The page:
Appropriately, today is the International Day of Prayer for the Persecuted Church and the first day of Suffering Church Action and Awareness Week. Our brothers and sisters around the world who suffer persecution are very much fighting the good fight of faith. They face many who persecute them using all sorts of weapons, but they fight back in the way that Jesus did, the way of love.
Jesus knew that those who followed him would suffer loss. In the Beatitudes which we have just heard, he encourages his followers to anticipate that blessings will come to them. There is no doubt that many Christians are mourning the loss of loved ones. Violence against Christians has increased during lockdown in various parts of the world. For some Islamic groups such as Al-Shabaab in Somalia, Covid-19 is seen as Allah’s punishment of unbelievers. Some believe that fighting Jihad will protect them from the virus. In the Middle Belt of Nigeria, while security forces were deployed on work concerning the virus, attacks on Christians increased hugely. They were an easy target as they gathered in their homes. Burkino Faso, Mali and other parts of West Africa are also affected by violent attacks by Muslim extremists.
Jesus also expected his followers to suffer persecution. In China surveillance cameras are everywhere. They are particularly trained on churches and can use facial recognition to find out who is going to church. Even worship in your own home is not a safe thing to do. A widow in China had her government financial support withdrawn because she would not remove Christian pictures from her home or stop believing in God. She was told that ‘Because the Communist Party feeds you, you must only believe in it, not God’. Within church buildings, religious symbols and scriptural texts have been replaced with the Chinese flag, portraits of the president and Chinese Communist Party slogans. For the underground church, things are even worse. Pastors and members of such churches can suddenly find themselves arrested and may not be seen by their families for years afterwards. For Christians in places like this, it is always difficult if not impossible to meet with their Christian family. Even online services pose a risk. We too may have suffered by not being able to go to church during lockdown, but at least for us it has been temporary.
In the time when Paul was writing his letter to the Romans, persecution was normal for Christians. By choosing to follow Jesus, people put themselves in the position of being misfits. They were neither Jew nor Gentile but something other that people did not understand. It is the same now for Christians in many countries. It is not something that happens in just a few areas. Around 80% of the world’s population lives where there are high or very high levels of restriction on religious freedom.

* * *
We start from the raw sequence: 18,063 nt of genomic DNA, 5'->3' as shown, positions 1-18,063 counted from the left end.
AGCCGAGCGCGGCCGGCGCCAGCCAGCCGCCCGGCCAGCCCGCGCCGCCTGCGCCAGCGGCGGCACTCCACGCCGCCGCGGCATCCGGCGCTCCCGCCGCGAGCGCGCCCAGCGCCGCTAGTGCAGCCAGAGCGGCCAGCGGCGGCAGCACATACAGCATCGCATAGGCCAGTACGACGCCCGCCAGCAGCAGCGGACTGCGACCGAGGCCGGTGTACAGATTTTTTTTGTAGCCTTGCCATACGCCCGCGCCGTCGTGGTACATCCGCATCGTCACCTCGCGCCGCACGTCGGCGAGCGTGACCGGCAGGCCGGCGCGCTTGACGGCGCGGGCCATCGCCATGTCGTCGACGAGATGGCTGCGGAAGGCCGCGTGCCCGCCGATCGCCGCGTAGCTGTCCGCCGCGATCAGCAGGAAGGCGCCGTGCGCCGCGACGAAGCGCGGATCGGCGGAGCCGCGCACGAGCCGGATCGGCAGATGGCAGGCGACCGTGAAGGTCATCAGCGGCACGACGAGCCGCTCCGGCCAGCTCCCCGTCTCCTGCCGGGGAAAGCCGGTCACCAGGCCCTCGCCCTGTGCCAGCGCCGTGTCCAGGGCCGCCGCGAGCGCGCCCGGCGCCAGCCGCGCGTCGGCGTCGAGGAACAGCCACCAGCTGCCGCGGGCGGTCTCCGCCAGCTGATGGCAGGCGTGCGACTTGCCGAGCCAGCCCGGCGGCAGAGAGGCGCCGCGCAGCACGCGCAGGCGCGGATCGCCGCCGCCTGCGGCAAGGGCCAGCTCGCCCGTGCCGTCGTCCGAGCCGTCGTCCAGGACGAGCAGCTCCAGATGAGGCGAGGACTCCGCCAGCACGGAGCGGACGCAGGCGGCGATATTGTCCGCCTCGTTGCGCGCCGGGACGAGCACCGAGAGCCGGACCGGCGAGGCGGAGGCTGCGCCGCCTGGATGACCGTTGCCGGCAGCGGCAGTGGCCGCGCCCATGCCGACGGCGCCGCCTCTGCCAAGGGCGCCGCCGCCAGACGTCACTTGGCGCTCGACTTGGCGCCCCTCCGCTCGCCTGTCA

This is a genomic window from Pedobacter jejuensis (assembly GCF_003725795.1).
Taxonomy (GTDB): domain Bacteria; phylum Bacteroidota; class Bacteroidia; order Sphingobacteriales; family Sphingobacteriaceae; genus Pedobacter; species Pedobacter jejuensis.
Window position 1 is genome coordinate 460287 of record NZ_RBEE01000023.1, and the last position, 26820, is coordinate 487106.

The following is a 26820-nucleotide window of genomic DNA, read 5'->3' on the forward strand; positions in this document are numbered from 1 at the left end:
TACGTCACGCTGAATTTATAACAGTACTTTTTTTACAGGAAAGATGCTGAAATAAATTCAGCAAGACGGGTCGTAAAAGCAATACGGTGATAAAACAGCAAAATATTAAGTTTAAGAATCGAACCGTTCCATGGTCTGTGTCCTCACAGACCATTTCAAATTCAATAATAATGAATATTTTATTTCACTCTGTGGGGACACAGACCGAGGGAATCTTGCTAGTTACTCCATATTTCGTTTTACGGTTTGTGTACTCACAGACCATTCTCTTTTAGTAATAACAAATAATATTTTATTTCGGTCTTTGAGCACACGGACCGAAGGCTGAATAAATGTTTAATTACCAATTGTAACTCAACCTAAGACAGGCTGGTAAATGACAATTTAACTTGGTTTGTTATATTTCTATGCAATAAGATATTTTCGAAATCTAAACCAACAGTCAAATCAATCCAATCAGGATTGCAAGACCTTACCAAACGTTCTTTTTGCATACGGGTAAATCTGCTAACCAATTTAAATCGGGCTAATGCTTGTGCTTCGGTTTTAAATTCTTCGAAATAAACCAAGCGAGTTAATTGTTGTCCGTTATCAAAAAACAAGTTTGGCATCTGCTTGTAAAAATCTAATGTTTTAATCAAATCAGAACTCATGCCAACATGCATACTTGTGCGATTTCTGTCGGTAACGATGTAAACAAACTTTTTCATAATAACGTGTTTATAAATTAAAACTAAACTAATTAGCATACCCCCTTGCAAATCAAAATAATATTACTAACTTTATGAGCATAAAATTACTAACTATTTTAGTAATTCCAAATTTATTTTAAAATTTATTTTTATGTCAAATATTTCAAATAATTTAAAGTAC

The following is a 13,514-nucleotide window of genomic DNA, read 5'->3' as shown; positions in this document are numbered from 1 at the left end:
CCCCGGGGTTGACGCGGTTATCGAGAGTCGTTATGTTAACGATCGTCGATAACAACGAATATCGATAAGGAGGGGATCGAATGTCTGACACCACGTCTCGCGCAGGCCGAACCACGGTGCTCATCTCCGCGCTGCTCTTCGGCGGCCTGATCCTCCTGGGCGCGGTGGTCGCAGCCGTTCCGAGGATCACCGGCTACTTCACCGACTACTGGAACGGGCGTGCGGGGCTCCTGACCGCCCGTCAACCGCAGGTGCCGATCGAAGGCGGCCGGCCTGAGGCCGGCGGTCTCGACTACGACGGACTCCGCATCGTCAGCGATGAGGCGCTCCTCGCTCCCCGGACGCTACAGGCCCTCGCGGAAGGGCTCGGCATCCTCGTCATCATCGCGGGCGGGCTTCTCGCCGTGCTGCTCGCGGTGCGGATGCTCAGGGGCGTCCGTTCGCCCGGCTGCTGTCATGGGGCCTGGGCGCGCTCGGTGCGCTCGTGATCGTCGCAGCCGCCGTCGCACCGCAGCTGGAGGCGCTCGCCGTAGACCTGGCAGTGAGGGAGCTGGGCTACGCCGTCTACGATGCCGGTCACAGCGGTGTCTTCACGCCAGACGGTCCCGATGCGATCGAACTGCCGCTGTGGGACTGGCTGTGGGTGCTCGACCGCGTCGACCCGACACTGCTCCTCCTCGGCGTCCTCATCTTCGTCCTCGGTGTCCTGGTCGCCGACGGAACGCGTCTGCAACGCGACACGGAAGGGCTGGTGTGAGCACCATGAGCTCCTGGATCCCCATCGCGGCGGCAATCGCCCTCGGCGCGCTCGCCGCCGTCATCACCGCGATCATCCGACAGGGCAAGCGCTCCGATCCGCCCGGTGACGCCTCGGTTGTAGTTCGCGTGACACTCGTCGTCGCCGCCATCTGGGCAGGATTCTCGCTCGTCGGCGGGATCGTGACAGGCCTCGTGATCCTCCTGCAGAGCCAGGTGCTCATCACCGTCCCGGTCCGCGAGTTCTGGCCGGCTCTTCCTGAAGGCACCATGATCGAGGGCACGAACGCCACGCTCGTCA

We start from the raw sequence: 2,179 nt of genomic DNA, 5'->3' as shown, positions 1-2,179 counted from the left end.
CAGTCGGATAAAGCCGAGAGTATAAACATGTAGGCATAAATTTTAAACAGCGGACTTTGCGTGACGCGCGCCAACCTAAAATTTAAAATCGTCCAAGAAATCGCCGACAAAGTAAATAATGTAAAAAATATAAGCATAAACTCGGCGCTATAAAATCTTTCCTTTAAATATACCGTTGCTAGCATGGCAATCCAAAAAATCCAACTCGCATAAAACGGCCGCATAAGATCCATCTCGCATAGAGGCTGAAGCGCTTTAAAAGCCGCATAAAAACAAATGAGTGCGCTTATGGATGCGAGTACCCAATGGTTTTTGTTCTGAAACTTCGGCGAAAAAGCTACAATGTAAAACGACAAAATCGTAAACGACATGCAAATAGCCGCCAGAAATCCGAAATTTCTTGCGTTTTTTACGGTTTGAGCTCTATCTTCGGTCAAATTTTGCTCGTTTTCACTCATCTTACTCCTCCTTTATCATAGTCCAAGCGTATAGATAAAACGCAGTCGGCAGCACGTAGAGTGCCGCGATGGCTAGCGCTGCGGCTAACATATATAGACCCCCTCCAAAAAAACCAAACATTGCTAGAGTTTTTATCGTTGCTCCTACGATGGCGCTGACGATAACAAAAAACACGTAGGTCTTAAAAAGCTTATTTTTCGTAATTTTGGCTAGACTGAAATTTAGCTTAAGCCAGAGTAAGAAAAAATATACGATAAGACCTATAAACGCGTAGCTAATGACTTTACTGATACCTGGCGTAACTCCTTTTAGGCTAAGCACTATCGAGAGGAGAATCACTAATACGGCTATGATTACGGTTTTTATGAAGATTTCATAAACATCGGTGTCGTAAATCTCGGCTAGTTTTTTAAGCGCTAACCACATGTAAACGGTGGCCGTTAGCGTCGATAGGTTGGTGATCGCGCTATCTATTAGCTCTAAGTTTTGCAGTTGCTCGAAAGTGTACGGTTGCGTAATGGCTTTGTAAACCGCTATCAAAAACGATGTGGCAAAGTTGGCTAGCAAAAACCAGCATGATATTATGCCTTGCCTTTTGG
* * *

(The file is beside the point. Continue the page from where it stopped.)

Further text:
Whereas Christians then and now can’t prevent people attacking and persecuting them, they can decide how they will respond. Paul commends love as a way of life. The love is to be sincere and to extend across the Christian family. That love may be between those who live near one another. It may also be that extended by those of us who live far away but who choose to give financially to support those who suffer. Love certainly needs to be practical as many Christians miss out on the distribution of food aid because of their faith. As Paul says, ‘contribute to the needs of the saints’. Today as we celebrate All Saints’ we remember that these fellow Christians who live their lives in difficult places are indeed saints.
Another response to persecution is rejoicing in hope. That is no easy command to follow. Nor is patience when suffering, but with prayer and mutual encouragement, hope and patience are possible. Christians are to get alongside one another rejoicing and weeping as appropriate.
Violence around the world has led to millions of people being displaced. The same happened in Paul’s day. Christians often had to flee persecution with only what they could carry. It was fellow Christians who supported them from their own resources. The same is still necessary now. When militants attacked the Christian village of Hura in Plateau State, Nigeria on 14 April 2020, it was already hosting survivors from other attacks on nearby Christian communities so that each household in Hura numbered between 17 and 26 people. Twenty-eight homes in Hura were burnt, making
hundreds of Christians homeless, many for the second time. After burying their dead, the villagers and their visitors fled to a nearby town to seek refuge. Sometimes, of course, Christian refugees manage to reach safety in the UK, Europe, Canada, and so on. There is then an opportunity for the local Christians to welcome these strangers in Jesus’ name.
Like Jesus, Paul urges Christians to do the exact opposite of what we might naturally expect when faced with persecution. Instead of trying to hurt those who hurt us, repaying evil for evil, we are to bless them. We are to feed them, give them something to drink, and generally treat them as honoured guests. If everyone repaid others in kind, the world would become worse and worse. The only way to overcome evil is with good.
There is no wonder the Church on earth is called the Church Militant. There really is a fight going on between good and evil. Across the centuries, people ‘from every nation, from all tribes and peoples and languages’ have fought this fight and now stand in the presence of God. Today we remember our brothers and sisters around the world who suffer so much for their faith. As one widow said after her husband was hacked to death by Hindu extremists: ‘I will live for Christ, I will die for Christ but I will never deny Christ.’ What courage!